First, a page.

‘Gumbasia’, a 3 minute 34 second short film produced in 1953 and released on September 2, 1955, was the first clay animation produced by Art Clokey, who went on to create the classic series Gumby and Davey and Goliath using the same technique.
Clokey created Gumbasia while studying at the University of Southern California under the direction of Slavko Vorkapić. It was a surreal short of pulsating lumps of clay set to music in a parody of Walt Disney’s Fantasia. Gumbasia was created in a style Vorkapić taught called Kinesthetic Film Principles. Described as “massaging of the eye cells” this technique, based on camera movements and stop-motion editing, is responsible for much of the look and feel later seen in Gumby films. When Clokey showed Gumbasia to film producer Sam Engel in 1955, Engel decided to fund a 15-minute short film that became the first Gumby episode – Gumby Goes to the Moon.” – Wikipedia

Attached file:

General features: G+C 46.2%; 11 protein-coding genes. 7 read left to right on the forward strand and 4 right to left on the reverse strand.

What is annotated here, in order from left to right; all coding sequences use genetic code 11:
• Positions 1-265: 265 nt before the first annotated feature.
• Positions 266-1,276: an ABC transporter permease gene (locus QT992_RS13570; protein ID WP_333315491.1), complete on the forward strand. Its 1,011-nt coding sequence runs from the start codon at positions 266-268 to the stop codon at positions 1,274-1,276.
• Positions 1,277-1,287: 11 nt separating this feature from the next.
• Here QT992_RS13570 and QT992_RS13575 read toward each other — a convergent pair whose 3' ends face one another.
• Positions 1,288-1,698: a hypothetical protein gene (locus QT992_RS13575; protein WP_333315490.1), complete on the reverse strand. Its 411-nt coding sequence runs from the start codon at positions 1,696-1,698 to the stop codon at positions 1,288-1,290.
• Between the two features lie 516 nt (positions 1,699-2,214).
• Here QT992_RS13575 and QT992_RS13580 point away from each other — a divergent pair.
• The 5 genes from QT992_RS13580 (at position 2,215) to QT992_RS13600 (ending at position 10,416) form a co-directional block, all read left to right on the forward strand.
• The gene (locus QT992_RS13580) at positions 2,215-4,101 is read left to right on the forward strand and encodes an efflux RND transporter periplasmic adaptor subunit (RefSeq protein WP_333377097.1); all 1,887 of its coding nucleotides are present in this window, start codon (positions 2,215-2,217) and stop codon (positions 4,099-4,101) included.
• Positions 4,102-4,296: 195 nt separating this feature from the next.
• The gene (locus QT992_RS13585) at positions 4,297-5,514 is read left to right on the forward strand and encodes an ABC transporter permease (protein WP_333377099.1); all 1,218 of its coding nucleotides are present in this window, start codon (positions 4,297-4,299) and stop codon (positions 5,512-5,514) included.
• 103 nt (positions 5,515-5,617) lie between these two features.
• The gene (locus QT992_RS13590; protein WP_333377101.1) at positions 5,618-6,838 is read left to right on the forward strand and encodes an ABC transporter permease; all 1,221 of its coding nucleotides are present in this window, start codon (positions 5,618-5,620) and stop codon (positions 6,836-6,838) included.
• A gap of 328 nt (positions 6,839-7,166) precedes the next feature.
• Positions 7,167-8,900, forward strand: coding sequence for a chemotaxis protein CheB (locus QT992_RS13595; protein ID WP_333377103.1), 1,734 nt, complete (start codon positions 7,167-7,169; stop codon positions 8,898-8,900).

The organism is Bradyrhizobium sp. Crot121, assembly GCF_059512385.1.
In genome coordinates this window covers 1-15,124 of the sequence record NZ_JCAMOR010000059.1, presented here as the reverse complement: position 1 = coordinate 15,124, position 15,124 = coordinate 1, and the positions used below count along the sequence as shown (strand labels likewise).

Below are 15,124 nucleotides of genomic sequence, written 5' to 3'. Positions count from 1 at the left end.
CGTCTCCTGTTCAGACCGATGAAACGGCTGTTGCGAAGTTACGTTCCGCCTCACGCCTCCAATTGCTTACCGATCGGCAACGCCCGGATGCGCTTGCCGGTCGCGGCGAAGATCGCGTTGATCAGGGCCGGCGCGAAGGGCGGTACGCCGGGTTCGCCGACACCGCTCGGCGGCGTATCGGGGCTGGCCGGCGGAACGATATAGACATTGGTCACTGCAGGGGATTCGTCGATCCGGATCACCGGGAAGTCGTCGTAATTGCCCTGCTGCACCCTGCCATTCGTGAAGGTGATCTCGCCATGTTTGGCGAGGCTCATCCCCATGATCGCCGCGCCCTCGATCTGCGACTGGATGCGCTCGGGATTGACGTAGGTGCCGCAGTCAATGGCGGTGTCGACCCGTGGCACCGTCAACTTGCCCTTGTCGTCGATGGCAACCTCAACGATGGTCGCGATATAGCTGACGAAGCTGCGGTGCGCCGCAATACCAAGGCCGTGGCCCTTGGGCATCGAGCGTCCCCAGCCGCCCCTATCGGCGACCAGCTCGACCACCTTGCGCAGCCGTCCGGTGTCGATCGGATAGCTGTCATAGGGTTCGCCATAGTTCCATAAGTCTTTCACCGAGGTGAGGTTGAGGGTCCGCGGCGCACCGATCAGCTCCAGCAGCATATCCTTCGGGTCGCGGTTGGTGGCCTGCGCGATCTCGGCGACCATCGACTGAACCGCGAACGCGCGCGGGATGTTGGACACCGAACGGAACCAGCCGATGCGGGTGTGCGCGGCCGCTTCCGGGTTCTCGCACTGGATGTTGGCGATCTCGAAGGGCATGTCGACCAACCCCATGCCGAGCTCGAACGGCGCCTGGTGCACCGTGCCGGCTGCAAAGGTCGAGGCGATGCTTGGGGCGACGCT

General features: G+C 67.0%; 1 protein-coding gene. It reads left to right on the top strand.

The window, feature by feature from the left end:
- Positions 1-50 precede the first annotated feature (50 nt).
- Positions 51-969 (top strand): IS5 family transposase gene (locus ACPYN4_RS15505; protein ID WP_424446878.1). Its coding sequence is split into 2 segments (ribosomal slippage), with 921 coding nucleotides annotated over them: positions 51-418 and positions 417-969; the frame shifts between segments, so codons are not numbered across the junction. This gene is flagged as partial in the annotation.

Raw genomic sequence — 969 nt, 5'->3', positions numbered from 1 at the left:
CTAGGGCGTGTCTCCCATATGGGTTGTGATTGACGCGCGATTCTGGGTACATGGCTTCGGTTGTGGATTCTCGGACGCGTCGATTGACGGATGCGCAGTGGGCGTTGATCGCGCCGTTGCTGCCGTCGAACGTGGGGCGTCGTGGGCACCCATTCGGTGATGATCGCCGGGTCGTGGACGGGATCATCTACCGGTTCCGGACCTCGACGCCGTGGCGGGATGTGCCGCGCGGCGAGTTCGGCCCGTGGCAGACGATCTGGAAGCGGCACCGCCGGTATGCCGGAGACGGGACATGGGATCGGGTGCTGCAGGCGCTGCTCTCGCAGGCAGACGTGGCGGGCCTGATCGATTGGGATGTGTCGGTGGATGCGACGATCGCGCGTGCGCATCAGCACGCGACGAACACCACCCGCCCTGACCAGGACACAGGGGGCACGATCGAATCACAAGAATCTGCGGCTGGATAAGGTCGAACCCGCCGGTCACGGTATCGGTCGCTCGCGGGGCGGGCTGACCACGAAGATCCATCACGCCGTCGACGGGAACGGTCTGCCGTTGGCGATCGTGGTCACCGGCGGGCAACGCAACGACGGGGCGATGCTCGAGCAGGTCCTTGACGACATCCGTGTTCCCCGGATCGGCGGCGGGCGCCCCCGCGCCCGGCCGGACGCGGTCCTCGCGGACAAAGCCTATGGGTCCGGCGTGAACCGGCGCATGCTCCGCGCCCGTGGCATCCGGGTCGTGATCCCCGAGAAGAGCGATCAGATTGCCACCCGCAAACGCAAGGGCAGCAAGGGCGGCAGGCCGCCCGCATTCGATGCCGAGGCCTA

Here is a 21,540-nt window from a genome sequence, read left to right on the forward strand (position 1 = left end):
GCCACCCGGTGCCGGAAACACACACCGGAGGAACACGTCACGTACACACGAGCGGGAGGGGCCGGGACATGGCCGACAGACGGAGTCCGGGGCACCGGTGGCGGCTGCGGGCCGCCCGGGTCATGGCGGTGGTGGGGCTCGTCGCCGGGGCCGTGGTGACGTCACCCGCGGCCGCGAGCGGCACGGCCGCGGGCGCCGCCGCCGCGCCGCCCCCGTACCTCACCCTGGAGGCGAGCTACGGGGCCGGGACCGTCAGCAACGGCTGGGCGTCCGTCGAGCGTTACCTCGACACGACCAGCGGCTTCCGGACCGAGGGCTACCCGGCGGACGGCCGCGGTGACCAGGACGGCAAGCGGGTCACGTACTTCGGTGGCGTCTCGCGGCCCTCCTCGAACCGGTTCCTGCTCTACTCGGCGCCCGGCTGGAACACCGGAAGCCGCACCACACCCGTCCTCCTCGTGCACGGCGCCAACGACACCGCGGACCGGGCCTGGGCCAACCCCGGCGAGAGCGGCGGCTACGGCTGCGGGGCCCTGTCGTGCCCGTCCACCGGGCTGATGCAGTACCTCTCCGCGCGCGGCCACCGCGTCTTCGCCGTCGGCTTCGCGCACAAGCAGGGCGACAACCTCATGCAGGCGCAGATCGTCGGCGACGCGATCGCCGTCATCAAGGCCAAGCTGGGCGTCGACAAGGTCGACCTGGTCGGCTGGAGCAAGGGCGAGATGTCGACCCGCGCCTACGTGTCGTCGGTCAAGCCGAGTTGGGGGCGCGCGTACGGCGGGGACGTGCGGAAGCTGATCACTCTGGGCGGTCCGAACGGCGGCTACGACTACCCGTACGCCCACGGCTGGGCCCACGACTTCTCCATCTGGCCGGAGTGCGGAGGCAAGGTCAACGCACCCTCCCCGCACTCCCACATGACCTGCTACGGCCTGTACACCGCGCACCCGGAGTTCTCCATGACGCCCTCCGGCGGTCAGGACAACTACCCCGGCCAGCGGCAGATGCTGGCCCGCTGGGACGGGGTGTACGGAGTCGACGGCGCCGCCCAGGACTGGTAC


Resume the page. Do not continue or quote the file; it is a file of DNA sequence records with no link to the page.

For more than 50 years, Art Clokey worked with clay to produce works of art that form a catalog of “firsts” in the medium of film and animation. He made the first music video, Gumbasia, in which colored clay shapes moved and transformed to the expressive jazz rhythms. He was the first to introduce the style and use of clay models of objects, animals and people in television commercials. He was the first to develop clay animation techniques and the first to use them in full-length feature films. He invented trimentional animation based on kinesthetic principles, and it became the signature of his long and productive career. A true original and light-years ahead of his time.
“Clay objects of all sizes, shapes and colors contort and reshape themselves to a jazz music score.” – IMDB
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